911 for 9/11 Search and Rescue Dogs
by Deborah Schildkraut, Ph.D. (photos by Paula Chambers)
Along with the hundreds of brave firefighters, EMTs, police and other human heroes of the devastating attacks of September 11, 2001, hundreds of search and rescues dogs were deployed to the World Trade Center in New York City and the Pentagon in Washington, D.C. Because of their superior sensory abilities, the dogs were able to detect faint sounds and scents better than their human counterparts. Being four footed, lighter and more agile, they could work the huge piles of debris with more stability, causing less additional collapses of the rubble. These canine heroes worked side by side with human rescuers, sharing the risks of bodily injury and exposure to a myriad of known and unknown toxins.
The dogs deployed to those horrific sites are part of a network of search and rescue dogs under the auspices of the Federal Emergency Management Agency (FEMA). There are 28 urban search and rescue task forces in the United States including NM Task Force 1. The dogs and their handlers are all volunteers.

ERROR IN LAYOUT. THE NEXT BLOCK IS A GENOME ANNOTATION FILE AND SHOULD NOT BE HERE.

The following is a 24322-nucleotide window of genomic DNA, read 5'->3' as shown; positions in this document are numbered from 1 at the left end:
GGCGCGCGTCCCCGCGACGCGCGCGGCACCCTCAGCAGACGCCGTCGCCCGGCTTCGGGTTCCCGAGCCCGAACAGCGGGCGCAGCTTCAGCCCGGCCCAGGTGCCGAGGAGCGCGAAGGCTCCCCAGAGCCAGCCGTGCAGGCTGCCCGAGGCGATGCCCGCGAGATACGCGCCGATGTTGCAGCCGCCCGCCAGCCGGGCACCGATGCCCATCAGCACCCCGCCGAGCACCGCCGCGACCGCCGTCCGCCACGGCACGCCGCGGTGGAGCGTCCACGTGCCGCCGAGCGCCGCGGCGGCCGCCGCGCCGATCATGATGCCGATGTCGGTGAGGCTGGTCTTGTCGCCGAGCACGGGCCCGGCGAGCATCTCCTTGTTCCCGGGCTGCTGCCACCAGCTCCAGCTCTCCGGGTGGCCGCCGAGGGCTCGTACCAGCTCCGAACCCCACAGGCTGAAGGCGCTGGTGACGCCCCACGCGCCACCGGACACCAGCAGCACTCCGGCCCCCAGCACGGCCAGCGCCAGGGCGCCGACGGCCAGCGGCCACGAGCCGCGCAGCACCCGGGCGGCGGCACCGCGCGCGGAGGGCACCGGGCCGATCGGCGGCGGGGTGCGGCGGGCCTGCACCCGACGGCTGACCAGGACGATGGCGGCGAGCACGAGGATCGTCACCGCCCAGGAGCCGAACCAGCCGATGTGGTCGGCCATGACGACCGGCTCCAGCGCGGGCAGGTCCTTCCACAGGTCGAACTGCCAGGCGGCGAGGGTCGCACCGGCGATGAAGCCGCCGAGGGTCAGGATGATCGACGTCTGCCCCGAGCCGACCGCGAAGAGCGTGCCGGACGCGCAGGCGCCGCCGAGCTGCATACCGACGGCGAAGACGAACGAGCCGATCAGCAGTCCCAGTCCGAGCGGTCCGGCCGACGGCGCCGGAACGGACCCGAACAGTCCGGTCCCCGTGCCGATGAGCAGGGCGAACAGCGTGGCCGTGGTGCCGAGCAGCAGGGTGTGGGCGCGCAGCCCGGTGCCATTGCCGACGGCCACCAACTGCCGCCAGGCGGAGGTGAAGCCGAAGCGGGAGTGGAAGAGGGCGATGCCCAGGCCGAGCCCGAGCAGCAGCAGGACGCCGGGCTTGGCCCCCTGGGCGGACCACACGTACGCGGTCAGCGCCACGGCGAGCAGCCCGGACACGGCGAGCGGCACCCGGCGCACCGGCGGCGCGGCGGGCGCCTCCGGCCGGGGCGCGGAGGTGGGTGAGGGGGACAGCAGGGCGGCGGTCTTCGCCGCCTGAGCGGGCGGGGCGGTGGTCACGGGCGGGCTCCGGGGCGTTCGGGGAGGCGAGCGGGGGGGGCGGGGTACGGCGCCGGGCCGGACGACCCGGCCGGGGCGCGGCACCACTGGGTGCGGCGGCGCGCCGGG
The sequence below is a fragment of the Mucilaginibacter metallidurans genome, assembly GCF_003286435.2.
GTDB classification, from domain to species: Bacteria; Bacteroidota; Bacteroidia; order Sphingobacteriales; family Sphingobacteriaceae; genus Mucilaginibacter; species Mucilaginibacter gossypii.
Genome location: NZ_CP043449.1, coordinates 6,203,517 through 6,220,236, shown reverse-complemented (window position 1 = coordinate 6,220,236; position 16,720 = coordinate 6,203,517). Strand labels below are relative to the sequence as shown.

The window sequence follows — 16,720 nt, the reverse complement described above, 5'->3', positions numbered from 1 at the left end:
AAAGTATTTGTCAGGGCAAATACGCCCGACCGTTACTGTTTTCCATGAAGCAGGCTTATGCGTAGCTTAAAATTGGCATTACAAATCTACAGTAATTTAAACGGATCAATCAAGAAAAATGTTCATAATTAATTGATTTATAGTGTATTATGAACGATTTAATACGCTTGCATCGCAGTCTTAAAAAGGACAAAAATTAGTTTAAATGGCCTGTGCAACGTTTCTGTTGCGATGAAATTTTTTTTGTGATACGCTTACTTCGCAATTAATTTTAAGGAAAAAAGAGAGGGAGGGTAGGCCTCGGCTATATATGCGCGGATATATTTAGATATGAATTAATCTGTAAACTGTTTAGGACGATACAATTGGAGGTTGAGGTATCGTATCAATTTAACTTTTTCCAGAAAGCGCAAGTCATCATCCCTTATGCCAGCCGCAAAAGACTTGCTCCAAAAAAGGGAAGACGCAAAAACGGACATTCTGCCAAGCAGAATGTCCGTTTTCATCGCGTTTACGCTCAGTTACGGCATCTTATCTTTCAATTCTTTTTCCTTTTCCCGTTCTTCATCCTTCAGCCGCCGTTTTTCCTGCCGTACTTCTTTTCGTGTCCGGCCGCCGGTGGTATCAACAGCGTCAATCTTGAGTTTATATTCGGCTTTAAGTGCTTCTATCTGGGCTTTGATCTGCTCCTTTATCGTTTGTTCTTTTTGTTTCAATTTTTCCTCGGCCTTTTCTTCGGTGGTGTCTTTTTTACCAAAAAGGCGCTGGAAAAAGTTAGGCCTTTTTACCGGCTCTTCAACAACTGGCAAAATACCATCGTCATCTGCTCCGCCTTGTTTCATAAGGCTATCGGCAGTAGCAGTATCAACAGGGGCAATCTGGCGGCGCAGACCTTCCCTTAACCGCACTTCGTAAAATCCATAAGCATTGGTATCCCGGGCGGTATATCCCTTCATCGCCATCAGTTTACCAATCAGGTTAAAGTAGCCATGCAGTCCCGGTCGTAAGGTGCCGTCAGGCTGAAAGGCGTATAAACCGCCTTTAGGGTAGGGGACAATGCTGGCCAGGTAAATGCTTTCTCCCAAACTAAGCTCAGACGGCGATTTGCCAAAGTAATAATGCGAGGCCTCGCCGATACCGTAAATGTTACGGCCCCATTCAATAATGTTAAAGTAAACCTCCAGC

After the terrorist attacks on the World Trade Center and Pentagon, NM Task Force 1 was sent to the Pentagon for search and rescue work. One of the deployed dogs was K9 Sage, a border collie from Carlsbad, NM who was 2 1/2 years old at the time.
Sage and her handler Diane Whetsel are a team. The two attended FEMA’s Canine Search Specialist School. Successful graduation from this program is required of all canine task force team members. Whetsel and Sage are called upon most often right here in New Mexico. With such a vast wilderness, locating lost hikers is one of their most frequent tasks. Police forensic work, searching for human remains, is also in the line of duty for these teams. On the job, Whetsel is Sage’s partner, but at home she says, “I’m Sage’s mom. She lives with me as a family member. I would never put her in any dangerous situation where I would not go.”